Has climate change finally found its way onto the agenda in business schools?
Since UVA’s Darden School of Business committed to becoming carbon-neutral within a decade in 2010, business education providers around the world have, in one way or another, shifted the focus – in both teaching and operations. In late 2021, eight of Europe’s leading schools – including the likes of HEC Paris, IMD, and Oxford University’s Saïd Business School – Announced a first-of-its-kind partnershipBS4CL to support businesses to combat the climate crisis.
However, when surveying 160 business schools in 2020, the Financial Times found that less than a third of them had goals to become carbon neutral, and only a dozen or so set deadlines by 2030. Meanwhile, others have provided dates Targeted to 2060 – While many schools are showing awareness of the need to do more in mitigating climate change, concrete commitments are hard to come by.
But there are institutions taking this bold step and going into a less carbon-intensive future. INSEAD has committed to reducing greenhouse gas emissions by 67% by 2035, and achieving net zero emissions by 2050. Meanwhile, the ESSEC Business School has set a goal of reducing emissions associated with its program by a quarter this year.
Trinity Business School in Ireland leads the way. at recent days strategy The launch, which saw the business school community emerge in full force — including top EMBA nominee and Irish rugby legend Jimmy Heslip — Trinity committed to achieving net-zero carbon status by 2030. A big pledge and pledge — according to an FT survey — will leave Trinity wanting in the company. The school’s commitment can raise the bar in the business education community towards making larger and bolder commitments to address climate change.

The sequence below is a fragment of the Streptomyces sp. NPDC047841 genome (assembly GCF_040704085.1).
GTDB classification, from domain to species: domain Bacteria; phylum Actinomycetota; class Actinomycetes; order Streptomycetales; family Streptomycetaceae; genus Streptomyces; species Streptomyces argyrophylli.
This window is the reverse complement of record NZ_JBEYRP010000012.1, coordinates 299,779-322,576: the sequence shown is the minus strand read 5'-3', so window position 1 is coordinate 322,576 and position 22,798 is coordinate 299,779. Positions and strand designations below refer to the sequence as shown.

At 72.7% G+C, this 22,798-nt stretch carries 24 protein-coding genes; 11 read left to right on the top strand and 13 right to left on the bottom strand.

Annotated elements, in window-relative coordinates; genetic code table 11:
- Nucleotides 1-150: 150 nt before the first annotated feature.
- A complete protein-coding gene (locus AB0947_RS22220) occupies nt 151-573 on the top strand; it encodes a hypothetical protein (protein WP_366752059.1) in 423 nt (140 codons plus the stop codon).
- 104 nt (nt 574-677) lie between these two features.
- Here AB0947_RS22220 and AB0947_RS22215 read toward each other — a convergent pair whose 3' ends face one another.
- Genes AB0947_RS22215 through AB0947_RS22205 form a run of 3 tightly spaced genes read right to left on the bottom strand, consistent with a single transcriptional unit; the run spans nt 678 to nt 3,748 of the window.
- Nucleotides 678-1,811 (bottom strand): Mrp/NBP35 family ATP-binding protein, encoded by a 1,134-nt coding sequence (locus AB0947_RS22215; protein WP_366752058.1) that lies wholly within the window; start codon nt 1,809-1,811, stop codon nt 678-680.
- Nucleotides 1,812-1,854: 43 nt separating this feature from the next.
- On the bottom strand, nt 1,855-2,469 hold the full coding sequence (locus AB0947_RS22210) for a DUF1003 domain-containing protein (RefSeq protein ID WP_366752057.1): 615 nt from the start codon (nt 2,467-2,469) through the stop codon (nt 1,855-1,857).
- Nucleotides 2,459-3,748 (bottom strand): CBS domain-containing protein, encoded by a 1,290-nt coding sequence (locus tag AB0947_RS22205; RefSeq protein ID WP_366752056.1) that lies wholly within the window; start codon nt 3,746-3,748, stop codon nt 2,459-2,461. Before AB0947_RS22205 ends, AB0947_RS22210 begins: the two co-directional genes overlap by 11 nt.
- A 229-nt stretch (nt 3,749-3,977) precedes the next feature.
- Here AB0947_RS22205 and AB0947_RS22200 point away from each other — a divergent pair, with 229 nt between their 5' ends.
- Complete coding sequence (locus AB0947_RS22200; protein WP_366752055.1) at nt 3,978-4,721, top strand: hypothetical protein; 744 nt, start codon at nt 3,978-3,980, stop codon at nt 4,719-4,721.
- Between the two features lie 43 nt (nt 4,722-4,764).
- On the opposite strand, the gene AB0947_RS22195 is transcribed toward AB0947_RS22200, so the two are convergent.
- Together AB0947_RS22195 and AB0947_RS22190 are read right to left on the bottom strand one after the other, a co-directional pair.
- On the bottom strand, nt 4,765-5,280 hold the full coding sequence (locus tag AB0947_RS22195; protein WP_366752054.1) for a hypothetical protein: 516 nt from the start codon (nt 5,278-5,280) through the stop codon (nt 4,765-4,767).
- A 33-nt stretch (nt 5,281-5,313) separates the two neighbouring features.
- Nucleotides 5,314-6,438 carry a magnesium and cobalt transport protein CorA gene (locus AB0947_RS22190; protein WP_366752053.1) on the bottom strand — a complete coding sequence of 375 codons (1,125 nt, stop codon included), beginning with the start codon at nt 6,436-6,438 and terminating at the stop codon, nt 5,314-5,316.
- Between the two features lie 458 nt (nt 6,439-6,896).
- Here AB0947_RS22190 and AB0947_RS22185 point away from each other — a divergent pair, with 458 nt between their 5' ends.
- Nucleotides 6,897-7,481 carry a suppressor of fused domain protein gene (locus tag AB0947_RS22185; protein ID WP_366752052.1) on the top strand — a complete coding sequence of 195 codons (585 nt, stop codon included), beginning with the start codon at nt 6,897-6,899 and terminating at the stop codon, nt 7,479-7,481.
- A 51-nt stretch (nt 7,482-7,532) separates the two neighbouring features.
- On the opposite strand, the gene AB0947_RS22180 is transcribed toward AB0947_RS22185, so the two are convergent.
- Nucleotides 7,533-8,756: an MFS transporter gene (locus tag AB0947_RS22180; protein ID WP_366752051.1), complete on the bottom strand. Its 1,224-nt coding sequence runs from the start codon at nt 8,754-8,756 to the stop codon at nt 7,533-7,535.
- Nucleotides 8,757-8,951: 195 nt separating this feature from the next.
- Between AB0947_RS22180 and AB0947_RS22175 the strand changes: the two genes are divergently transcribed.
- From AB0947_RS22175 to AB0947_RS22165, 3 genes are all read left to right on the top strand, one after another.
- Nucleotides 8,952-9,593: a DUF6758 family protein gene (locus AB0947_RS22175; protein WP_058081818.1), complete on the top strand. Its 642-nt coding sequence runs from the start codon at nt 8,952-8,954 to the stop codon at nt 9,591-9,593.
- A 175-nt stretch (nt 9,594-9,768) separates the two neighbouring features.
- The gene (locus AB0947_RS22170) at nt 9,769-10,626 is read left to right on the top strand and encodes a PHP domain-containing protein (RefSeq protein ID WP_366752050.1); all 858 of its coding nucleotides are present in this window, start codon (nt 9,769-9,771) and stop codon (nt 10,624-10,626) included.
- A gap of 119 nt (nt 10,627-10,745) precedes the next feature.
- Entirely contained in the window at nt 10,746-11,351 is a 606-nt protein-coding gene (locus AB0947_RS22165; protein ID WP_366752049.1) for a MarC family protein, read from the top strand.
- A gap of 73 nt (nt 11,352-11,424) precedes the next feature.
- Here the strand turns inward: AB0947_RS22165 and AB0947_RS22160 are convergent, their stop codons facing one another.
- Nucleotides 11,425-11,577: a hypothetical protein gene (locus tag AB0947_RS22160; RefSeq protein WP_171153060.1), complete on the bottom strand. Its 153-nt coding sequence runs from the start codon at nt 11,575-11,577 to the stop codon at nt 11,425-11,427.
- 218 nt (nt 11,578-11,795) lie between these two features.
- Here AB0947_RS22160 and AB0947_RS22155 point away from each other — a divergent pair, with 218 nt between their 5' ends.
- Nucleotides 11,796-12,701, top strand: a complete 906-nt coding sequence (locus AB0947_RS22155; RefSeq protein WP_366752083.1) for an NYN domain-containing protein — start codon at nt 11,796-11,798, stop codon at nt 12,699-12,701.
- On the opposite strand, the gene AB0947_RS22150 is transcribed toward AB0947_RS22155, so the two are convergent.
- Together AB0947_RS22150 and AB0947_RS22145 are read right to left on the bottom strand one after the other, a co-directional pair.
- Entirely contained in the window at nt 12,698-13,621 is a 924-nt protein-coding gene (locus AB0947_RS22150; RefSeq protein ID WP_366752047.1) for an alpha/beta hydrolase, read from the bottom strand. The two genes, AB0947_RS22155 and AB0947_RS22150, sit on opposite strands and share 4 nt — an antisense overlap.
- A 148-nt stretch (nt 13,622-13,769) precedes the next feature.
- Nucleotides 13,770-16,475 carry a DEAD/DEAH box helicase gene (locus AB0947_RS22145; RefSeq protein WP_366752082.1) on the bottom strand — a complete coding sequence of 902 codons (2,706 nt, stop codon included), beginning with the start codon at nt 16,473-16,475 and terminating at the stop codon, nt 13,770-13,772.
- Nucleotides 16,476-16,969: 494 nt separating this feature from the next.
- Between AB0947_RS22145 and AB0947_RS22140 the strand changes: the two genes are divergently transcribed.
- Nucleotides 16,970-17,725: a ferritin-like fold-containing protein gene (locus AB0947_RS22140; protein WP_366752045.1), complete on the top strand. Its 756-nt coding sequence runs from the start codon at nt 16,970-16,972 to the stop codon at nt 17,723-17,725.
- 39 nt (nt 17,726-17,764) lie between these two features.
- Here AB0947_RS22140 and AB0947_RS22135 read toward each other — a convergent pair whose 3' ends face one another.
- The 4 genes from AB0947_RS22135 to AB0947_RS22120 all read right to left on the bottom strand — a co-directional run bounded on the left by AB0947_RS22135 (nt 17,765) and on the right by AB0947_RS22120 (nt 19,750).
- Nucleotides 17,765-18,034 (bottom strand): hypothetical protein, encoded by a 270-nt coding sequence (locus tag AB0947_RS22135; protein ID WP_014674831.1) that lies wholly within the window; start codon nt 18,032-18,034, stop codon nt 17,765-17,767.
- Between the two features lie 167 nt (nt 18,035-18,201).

“Climate action is about creating a movement. It is about achieving enough critical mass to bring about a convergence of financial and environmental sustainability,” says Professor Andrew Burke, Dean of Trinity School of Business. “To be effective, it will require organizations and their communities to get their hands dirty.”
Burke is a fervent advocate for business school-led climate action, as if he is a man who is not easily afraid of big challenges — climate or otherwise.
Since taking over as Dean in 2015, he has been at the center of a major business school reform within the prestigious Trinity College Dublin. Burke has been the driving force behind introducing a new €80 million, modern and environmentally friendly building, securing triple accreditation and expanding Trinity’s educational offering and, most recently, transforming operations in pursuit of a cleaner future via the new Trinity Business School strategy. During his tenure, Trinity has rapidly improved performance across all major rankings, moving up 24 places in the 2021 FT’s European Business School Ranking.